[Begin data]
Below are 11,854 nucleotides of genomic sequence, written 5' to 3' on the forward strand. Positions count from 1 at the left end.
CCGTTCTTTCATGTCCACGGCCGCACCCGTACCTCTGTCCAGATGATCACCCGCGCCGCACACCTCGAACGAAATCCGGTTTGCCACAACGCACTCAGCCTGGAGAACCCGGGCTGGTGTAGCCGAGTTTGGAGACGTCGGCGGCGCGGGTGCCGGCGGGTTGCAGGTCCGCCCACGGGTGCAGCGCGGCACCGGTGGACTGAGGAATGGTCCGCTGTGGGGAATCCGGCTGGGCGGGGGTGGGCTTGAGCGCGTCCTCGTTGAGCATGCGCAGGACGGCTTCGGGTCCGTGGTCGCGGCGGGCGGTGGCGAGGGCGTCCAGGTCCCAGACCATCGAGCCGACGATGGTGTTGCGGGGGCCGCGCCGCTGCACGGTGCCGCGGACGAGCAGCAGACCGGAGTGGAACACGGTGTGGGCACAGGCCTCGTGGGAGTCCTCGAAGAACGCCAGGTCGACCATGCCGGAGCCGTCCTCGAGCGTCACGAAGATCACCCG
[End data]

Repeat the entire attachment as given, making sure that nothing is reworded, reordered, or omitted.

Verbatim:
Below are 11,854 nucleotides of genomic sequence, written 5' to 3' on the forward strand. Positions count from 1 at the left end.
CCGTTCTTTCATGTCCACGGCCGCACCCGTACCTCTGTCCAGATGATCACCCGCGCCGCACACCTCGAACGAAATCCGGTTTGCCACAACGCACTCAGCCTGGAGAACCCGGGCTGGTGTAGCCGAGTTTGGAGACGTCGGCGGCGCGGGTGCCGGCGGGTTGCAGGTCCGCCCACGGGTGCAGCGCGGCACCGGTGGACTGAGGAATGGTCCGCTGTGGGGAATCCGGCTGGGCGGGGGTGGGCTTGAGCGCGTCCTCGTTGAGCATGCGCAGGACGGCTTCGGGTCCGTGGTCGCGGCGGGCGGTGGCGAGGGCGTCCAGGTCCCAGACCATCGAGCCGACGATGGTGTTGCGGGGGCCGCGCCGCTGCACGGTGCCGCGGACGAGCAGCAGACCGGAGTGGAACACGGTGTGGGCACAGGCCTCGTGGGAGTCCTCGAAGAACGCCAGGTCGACCATGCCGGAGCCGTCCTCGAGCGTCACGAAGATCACCCG